November 21, 2014
Media Contact: Norma Jean Revilla-Garcia
Statement by HACU President Antonio R. Flores on the 43 missing Mexican students
SAN ANTONIO, TX -- The Hispanic Association of Colleges and Universities’ (HACU) President and CEO Antonio R. Flores has issued the following statement on the 43 Mexican college students missing.
The Hispanic Association of Colleges and Universities (HACU) extends its heart-felt sympathy to the families of the 43 teacher-education students abducted near the municipality of Iguala, Guerrero, Mexico on September 26, 2014, and shares in their pain at the absence of their children and anguish over the uncertainty of their fate. These horrific and reprehensible acts make us reflect on the crucial role education plays in the development of civic consciousness and spirit of social service, and how significant it is to improving our society.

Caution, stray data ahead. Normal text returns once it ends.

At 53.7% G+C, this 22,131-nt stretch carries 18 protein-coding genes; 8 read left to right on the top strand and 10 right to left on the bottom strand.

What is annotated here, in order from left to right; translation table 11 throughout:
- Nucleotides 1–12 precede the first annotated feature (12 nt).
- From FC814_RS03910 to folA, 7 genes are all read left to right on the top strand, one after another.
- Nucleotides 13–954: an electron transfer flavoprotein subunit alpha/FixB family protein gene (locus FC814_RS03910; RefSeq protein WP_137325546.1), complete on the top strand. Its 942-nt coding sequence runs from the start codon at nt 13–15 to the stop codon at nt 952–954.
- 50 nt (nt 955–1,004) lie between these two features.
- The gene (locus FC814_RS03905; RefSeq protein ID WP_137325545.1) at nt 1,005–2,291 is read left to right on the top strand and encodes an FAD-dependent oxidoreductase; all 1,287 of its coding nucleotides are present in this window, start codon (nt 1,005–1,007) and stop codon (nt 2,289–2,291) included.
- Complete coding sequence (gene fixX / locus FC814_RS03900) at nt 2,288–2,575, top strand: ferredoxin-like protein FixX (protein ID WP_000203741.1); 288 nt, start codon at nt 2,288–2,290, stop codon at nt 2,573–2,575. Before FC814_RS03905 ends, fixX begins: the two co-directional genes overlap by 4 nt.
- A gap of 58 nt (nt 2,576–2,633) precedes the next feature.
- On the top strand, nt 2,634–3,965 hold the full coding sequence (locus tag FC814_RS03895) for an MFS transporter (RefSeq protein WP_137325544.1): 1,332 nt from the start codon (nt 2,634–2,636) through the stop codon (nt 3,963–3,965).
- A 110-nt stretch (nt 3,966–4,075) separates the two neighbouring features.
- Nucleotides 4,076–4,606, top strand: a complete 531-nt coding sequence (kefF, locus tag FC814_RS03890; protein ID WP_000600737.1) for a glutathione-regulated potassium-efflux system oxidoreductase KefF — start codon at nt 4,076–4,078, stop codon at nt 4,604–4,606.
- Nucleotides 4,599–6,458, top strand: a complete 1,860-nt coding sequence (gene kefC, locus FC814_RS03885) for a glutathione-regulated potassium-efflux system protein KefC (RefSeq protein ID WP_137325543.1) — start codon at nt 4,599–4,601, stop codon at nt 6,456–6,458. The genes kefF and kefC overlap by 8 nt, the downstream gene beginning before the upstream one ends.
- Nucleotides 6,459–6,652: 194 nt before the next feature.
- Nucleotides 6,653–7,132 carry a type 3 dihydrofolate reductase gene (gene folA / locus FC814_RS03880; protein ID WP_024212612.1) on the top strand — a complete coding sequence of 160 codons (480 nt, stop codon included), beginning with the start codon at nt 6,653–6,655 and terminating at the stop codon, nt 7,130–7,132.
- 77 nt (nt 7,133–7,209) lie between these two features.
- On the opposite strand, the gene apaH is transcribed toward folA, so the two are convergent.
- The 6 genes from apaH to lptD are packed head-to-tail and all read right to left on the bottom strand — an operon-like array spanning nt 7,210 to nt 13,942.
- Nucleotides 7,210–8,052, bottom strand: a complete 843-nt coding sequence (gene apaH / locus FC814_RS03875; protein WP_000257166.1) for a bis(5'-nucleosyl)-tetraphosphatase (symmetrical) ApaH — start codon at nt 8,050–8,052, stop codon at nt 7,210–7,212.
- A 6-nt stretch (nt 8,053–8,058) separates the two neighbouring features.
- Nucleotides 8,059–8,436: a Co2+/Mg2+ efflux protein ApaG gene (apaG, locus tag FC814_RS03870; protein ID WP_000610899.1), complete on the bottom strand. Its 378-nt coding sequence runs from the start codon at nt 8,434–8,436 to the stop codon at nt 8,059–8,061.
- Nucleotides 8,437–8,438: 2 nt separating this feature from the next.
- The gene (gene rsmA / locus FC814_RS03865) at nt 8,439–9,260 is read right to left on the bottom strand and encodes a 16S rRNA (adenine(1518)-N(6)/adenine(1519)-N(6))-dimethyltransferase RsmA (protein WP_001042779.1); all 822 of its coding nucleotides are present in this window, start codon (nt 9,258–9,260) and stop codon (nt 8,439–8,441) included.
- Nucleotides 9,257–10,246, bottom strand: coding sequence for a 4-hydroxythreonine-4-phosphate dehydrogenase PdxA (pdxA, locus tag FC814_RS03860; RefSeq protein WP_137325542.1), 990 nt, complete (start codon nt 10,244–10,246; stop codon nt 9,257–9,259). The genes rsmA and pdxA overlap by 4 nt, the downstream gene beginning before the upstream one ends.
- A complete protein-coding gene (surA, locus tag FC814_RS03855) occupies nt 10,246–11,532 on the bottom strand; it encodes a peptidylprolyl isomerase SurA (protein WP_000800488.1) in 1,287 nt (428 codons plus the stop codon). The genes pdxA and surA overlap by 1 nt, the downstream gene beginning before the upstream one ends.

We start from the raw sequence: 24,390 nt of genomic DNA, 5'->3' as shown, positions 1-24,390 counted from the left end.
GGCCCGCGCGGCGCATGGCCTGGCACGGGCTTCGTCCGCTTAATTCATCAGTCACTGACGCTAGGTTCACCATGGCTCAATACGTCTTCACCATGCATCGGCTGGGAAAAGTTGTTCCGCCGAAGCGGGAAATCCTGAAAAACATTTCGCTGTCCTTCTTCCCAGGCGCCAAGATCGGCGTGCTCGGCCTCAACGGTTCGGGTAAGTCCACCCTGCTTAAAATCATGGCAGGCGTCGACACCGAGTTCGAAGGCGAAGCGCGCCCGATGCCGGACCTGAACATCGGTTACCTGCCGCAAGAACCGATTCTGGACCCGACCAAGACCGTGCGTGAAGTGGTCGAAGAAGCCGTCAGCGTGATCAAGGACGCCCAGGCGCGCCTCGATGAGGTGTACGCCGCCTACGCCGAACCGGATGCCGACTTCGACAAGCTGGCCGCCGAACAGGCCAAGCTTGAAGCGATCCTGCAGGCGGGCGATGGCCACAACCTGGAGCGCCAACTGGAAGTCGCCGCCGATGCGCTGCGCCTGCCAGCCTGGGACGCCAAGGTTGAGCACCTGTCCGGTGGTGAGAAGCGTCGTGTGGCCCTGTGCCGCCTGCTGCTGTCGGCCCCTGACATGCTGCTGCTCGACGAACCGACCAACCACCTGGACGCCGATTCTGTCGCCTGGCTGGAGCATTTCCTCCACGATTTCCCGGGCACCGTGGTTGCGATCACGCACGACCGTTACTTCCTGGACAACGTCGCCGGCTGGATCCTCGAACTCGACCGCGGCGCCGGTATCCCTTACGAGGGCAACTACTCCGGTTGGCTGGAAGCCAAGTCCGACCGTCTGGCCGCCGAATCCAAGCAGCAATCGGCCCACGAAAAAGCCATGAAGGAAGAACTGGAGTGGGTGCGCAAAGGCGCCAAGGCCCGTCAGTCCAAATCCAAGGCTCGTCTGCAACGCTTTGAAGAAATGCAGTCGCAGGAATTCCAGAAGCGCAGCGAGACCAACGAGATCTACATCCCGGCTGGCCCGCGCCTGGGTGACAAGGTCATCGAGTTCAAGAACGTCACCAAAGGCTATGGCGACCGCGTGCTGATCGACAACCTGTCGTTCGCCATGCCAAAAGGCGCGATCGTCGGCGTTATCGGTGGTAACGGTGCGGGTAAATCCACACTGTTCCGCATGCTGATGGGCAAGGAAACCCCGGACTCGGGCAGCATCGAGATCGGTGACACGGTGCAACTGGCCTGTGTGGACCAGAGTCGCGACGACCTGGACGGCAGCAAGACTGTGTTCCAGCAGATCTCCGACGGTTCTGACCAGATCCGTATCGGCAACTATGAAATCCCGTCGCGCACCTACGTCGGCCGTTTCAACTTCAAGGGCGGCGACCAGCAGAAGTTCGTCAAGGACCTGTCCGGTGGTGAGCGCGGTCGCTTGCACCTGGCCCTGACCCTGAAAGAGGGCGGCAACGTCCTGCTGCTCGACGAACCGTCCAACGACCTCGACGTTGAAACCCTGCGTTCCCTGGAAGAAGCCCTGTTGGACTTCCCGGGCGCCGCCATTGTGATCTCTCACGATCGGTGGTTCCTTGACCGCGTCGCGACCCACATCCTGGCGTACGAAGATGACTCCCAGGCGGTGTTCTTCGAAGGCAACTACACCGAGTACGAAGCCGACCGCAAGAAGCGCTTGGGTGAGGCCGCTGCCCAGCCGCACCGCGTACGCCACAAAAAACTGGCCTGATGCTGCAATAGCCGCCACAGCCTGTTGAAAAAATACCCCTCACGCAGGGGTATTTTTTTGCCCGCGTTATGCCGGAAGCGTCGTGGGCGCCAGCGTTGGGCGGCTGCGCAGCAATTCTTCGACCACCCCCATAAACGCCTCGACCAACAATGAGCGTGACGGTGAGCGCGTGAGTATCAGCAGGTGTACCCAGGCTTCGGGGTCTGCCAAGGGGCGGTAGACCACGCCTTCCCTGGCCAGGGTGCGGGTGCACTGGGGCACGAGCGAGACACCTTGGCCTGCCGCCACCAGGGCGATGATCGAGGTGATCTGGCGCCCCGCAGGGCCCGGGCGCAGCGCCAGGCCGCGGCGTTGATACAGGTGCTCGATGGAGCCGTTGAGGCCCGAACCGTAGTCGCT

HACU also extends its solidarity and moral support to its sister university associations in Mexico, the national association of public universities and the federation of private universities (ANUIES and FIMPES, respectively, for their acronyms in Spanish). HACU supports their work with their member institutions to educate the emerging generations of Mexican leaders, scientists, professionals, and technicians that will build a more prosperous and just nation in the years and decades ahead. HACU and its more than 400 member colleges and universities across the United States and Puerto Rico stand ready to assist them in any way possible.
The U.S. Department of State reports that “millions of U.S. citizens safely visit Mexico each year for study, tourism, and business, including more than 150,000 who cross the border every day.” Institutions of higher education can find travel advisories and state-by-state assessments on Mexico at: http://travel.state.gov/content/passports/english/alertswarnings/mexico-travel-warning.html.
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